Will IT Security be tougher in 2015?
“The IT industry seriously needs to up its security to stay ahead of the game!”
As we predicted around this time last year, 2014 has seen more high-profile targeted attacks with motivations of stealing information, making a statement and permanently destroying sensitive/valuable data. Analysts, Hold Security, startlingly announced in February that it had managed to obtain a list of 360 million account credentials for web services from the black market. That’s just after three weeks of research. Criminals are stepping up their game and data breaches are becoming both common and devastating. According to research from Arbor Networks, the number of DDoS events topping 20Gbps in the first half of 2014, are double that of 2013. With more than 100 attacks at over 100Gbps or higher recorded in the first half of the year. So it is increasingly looking more likely that 2015 is in for even more security hacks!
Last year we saw some notable attacks on companies through cyber hacks, attacks such as;
- eBay went down in a blaze of embarrassment, in May it revealed that hackers had managed to steal personal records of 233 million users. The hack took place between February and March, with usernames, passwords, phone numbers and physical addresses compromised. Hackers successfully stole eBay credentials and managed to gain access to sensitive data.
- The Sony Pictures Entertainment Cyberhack was a release of confidential data belonging to Sony Pictures Entertainment on November 24, 2014. The data included personal information about Sony Pictures employees and their families, e-mails between employees, information about executive salaries at the company, copies of unreleased Sony films, and other data. The hackers called themselves the “Guardians of Peace” or “GOP” and demanded the cancellation of the planned release of the film The Interview, a comedy about a plot to assassinate North Korean leader Kim Jong-un.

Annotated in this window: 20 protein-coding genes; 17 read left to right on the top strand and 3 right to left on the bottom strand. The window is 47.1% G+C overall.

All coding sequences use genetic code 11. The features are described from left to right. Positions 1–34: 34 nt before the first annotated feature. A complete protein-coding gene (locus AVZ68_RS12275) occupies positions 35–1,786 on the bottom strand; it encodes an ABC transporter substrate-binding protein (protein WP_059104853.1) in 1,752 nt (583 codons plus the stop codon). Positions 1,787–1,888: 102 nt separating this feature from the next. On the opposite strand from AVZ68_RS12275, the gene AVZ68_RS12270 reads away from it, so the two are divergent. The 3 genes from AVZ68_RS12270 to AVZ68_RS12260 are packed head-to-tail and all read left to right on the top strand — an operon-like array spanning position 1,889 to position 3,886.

In 2015 the cyber security landscape will continue to evolve rapidly and attacks will increase in number and sophistication, from a wider range of threat actors than ever before. One constant, however, will be that spending money on the wrong cyber defences will continue to result in cyber attacks causing real damage. The constraining factor previously was that the people with the intent to conduct widespread and high-impact cyber attacks – the activists and the criminals – did not have the capability. This may not remain the case for much longer.
Mistakes your organization cannot afford to make this year
With limited resources, it is not possible to protect every asset against every threat. The key for an organization is to understand which threat actors are targeting it, what the organizations key assets are and how to protect them. Cyber defence needs to be intelligence-led, risk-based and prioritised – it is not a compliance exercise.
- Failing to build cyber defences around a granular understanding of threat. Any cyber defence programme should be intelligence-led. That includes collecting operational and strategic information that helps the organization understand the specific nature of the threat. A good idea would be to scan around the company for weaknesses in employees and supplier, there can often be vulnerabilities. The attacker will always exploit the weaknesses!
- Failing to identify and protect the organizations most important assets. Organizations need to focus budgets on prioritising protection. Many focus excessively on ensuring organization-wide compliance to standards, without effectively protecting their most important assets.
- Lastly, Lacking the technical defences to deal with advanced persistent threats. Through 2015, an increasingly broad group of highly capable actors will target those critical assets across a wide range of organizations.
These mistakes are just a few of what companies can perform without overlooking just how critically important their network security really is for themselves. Take notice of the eventful hacks last year and start 2015 like you would any other year, with a new year’s resolutions and toughen your network security!